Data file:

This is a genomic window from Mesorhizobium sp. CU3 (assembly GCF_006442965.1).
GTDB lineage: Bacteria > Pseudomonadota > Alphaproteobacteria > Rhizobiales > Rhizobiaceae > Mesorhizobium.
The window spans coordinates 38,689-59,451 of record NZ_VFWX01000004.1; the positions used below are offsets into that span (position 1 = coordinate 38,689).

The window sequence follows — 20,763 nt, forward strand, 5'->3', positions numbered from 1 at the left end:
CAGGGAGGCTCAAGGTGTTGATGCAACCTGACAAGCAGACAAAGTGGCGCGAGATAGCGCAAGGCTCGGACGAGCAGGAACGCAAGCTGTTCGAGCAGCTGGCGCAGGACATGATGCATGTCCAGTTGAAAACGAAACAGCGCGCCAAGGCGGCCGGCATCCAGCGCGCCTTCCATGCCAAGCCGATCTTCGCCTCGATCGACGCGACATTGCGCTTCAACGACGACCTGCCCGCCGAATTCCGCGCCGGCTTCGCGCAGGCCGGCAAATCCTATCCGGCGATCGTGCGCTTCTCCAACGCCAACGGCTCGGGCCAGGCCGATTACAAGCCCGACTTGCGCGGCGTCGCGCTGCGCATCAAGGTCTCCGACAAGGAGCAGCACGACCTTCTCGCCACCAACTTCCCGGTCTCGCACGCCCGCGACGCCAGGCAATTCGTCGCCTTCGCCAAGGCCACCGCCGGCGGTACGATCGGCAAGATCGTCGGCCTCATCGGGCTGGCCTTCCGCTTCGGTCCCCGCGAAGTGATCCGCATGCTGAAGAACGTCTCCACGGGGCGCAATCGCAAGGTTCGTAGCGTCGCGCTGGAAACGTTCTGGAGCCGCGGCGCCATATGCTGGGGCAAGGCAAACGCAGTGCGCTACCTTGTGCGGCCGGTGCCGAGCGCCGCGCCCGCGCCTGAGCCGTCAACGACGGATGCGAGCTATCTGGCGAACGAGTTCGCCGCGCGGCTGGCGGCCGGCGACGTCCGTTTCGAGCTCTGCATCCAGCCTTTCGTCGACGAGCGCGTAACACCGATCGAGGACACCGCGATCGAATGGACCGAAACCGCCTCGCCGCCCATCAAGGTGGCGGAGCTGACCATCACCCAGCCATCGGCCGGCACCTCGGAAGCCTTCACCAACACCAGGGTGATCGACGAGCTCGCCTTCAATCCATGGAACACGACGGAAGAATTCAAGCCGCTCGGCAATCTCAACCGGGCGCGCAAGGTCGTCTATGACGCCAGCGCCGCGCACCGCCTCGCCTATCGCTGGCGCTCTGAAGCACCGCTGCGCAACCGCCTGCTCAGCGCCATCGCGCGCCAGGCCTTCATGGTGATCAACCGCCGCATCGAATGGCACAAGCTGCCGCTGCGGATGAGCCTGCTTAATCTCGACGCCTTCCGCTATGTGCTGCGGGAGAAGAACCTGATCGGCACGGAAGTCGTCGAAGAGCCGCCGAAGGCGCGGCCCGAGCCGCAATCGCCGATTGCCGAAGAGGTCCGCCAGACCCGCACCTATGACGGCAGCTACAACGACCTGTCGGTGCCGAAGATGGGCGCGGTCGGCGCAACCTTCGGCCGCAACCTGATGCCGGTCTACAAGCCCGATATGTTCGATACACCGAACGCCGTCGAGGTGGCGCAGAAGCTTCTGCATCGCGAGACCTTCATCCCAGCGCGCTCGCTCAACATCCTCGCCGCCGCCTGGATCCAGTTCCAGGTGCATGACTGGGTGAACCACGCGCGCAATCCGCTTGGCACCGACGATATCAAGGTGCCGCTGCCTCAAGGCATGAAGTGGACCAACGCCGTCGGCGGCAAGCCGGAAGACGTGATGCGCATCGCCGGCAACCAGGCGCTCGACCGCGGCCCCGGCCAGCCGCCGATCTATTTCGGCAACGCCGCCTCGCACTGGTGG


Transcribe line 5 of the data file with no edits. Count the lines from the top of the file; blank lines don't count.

CAGGGAGGCTCAAGGTGTTGATGCAACCTGACAAGCAGACAAAGTGGCGCGAGATAGCGCAAGGCTCGGACGAGCAGGAACGCAAGCTGTTCGAGCAGCTGGCGCAGGACATGATGCATGTCCAGTTGAAAACGAAACAGCGCGCCAAGGCGGCCGGCATCCAGCGCGCCTTCCATGCCAAGCCGATCTTCGCCTCGATCGACGCGACATTGCGCTTCAACGACGACCTGCCCGCCGAATTCCGCGCCGGCTTCGCGCAGGCCGGCAAATCCTATCCGGCGATCGTGCGCTTCTCCAACGCCAACGGCTCGGGCCAGGCCGATTACAAGCCCGACTTGCGCGGCGTCGCGCTGCGCATCAAGGTCTCCGACAAGGAGCAGCACGACCTTCTCGCCACCAACTTCCCGGTCTCGCACGCCCGCGACGCCAGGCAATTCGTCGCCTTCGCCAAGGCCACCGCCGGCGGTACGATCGGCAAGATCGTCGGCCTCATCGGGCTGGCCTTCCGCTTCGGTCCCCGCGAAGTGATCCGCATGCTGAAGAACGTCTCCACGGGGCGCAATCGCAAGGTTCGTAGCGTCGCGCTGGAAACGTTCTGGAGCCGCGGCGCCATATGCTGGGGCAAGGCAAACGCAGTGCGCTACCTTGTGCGGCCGGTGCCGAGCGCCGCGCCCGCGCCTGAGCCGTCAACGACGGATGCGAGCTATCTGGCGAACGAGTTCGCCGCGCGGCTGGCGGCCGGCGACGTCCGTTTCGAGCTCTGCATCCAGCCTTTCGTCGACGAGCGCGTAACACCGATCGAGGACACCGCGATCGAATGGACCGAAACCGCCTCGCCGCCCATCAAGGTGGCGGAGCTGACCATCACCCAGCCATCGGCCGGCACCTCGGAAGCCTTCACCAACACCAGGGTGATCGACGAGCTCGCCTTCAATCCATGGAACACGACGGAAGAATTCAAGCCGCTCGGCAATCTCAACCGGGCGCGCAAGGTCGTCTATGACGCCAGCGCCGCGCACCGCCTCGCCTATCGCTGGCGCTCTGAAGCACCGCTGCGCAACCGCCTGCTCAGCGCCATCGCGCGCCAGGCCTTCATGGTGATCAACCGCCGCATCGAATGGCACAAGCTGCCGCTGCGGATGAGCCTGCTTAATCTCGACGCCTTCCGCTATGTGCTGCGGGAGAAGAACCTGATCGGCACGGAAGTCGTCGAAGAGCCGCCGAAGGCGCGGCCCGAGCCGCAATCGCCGATTGCCGAAGAGGTCCGCCAGACCCGCACCTATGACGGCAGCTACAACGACCTGTCGGTGCCGAAGATGGGCGCGGTCGGCGCAACCTTCGGCCGCAACCTGATGCCGGTCTACAAGCCCGATATGTTCGATACACCGAACGCCGTCGAGGTGGCGCAGAAGCTTCTGCATCGCGAGACCTTCATCCCAGCGCGCTCGCTCAACATCCTCGCCGCCGCCTGGATCCAGTTCCAGGTGCATGACTGGGTGAACCACGCGCGCAATCCGCTTGGCACCGACGATATCAAGGTGCCGCTGCCTCAAGGCATGAAGTGGACCAACGCCGTCGGCGGCAAGCCGGAAGACGTGATGCGCATCGCCGGCAACCAGGCGCTCGACCGCGGCCCCGGCCAGCCGCCGATCTATTTCGGCAACGCCGCCTCGCACTGGTGG